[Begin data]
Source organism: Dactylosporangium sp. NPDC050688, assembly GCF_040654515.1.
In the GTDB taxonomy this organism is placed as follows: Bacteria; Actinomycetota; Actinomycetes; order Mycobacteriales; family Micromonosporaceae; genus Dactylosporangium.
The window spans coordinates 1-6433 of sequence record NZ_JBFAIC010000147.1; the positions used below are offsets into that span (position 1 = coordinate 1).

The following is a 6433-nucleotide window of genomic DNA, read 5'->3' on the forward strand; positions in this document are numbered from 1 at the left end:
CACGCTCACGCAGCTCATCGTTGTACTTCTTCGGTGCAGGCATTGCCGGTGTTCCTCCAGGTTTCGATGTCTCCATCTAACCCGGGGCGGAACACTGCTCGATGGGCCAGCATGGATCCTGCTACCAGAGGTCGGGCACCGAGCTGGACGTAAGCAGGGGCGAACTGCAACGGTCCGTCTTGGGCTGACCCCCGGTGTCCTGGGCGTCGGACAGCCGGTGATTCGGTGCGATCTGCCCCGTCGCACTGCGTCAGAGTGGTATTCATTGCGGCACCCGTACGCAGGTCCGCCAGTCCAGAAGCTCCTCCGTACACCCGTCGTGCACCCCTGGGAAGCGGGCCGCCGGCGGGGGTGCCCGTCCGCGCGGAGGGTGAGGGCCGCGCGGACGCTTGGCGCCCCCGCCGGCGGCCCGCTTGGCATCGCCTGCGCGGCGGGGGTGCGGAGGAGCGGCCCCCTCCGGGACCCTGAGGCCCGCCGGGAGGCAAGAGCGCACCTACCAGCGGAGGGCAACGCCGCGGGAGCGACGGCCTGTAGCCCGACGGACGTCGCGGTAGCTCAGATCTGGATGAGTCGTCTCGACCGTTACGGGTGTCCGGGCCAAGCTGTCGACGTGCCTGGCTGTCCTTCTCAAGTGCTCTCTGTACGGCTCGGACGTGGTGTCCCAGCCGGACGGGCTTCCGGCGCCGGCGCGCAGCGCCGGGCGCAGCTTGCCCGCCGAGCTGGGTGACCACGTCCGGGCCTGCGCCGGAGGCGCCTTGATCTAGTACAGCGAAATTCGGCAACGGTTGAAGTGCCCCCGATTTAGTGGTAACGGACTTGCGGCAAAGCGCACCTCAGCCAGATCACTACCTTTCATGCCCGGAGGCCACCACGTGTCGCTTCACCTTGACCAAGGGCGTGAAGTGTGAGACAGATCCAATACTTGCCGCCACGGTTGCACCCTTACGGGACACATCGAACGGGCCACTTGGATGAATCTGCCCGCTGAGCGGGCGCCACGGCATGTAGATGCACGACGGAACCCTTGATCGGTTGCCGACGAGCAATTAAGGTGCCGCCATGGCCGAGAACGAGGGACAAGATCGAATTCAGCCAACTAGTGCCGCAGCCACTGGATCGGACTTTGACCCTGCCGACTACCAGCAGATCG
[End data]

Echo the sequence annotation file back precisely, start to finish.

Source organism: Dactylosporangium sp. NPDC050688, assembly GCF_040654515.1.
In the GTDB taxonomy this organism is placed as follows: Bacteria; Actinomycetota; Actinomycetes; order Mycobacteriales; family Micromonosporaceae; genus Dactylosporangium.
The window spans coordinates 1-6433 of sequence record NZ_JBFAIC010000147.1; the positions used below are offsets into that span (position 1 = coordinate 1).

The following is a 6433-nucleotide window of genomic DNA, read 5'->3' on the forward strand; positions in this document are numbered from 1 at the left end:
CACGCTCACGCAGCTCATCGTTGTACTTCTTCGGTGCAGGCATTGCCGGTGTTCCTCCAGGTTTCGATGTCTCCATCTAACCCGGGGCGGAACACTGCTCGATGGGCCAGCATGGATCCTGCTACCAGAGGTCGGGCACCGAGCTGGACGTAAGCAGGGGCGAACTGCAACGGTCCGTCTTGGGCTGACCCCCGGTGTCCTGGGCGTCGGACAGCCGGTGATTCGGTGCGATCTGCCCCGTCGCACTGCGTCAGAGTGGTATTCATTGCGGCACCCGTACGCAGGTCCGCCAGTCCAGAAGCTCCTCCGTACACCCGTCGTGCACCCCTGGGAAGCGGGCCGCCGGCGGGGGTGCCCGTCCGCGCGGAGGGTGAGGGCCGCGCGGACGCTTGGCGCCCCCGCCGGCGGCCCGCTTGGCATCGCCTGCGCGGCGGGGGTGCGGAGGAGCGGCCCCCTCCGGGACCCTGAGGCCCGCCGGGAGGCAAGAGCGCACCTACCAGCGGAGGGCAACGCCGCGGGAGCGACGGCCTGTAGCCCGACGGACGTCGCGGTAGCTCAGATCTGGATGAGTCGTCTCGACCGTTACGGGTGTCCGGGCCAAGCTGTCGACGTGCCTGGCTGTCCTTCTCAAGTGCTCTCTGTACGGCTCGGACGTGGTGTCCCAGCCGGACGGGCTTCCGGCGCCGGCGCGCAGCGCCGGGCGCAGCTTGCCCGCCGAGCTGGGTGACCACGTCCGGGCCTGCGCCGGAGGCGCCTTGATCTAGTACAGCGAAATTCGGCAACGGTTGAAGTGCCCCCGATTTAGTGGTAACGGACTTGCGGCAAAGCGCACCTCAGCCAGATCACTACCTTTCATGCCCGGAGGCCACCACGTGTCGCTTCACCTTGACCAAGGGCGTGAAGTGTGAGACAGATCCAATACTTGCCGCCACGGTTGCACCCTTACGGGACACATCGAACGGGCCACTTGGATGAATCTGCCCGCTGAGCGGGCGCCACGGCATGTAGATGCACGACGGAACCCTTGATCGGTTGCCGACGAGCAATTAAGGTGCCGCCATGGCCGAGAACGAGGGACAAGATCGAATTCAGCCAACTAGTGCCGCAGCCACTGGATCGGACTTTGACCCTGCCGACTACCAGCAGATCG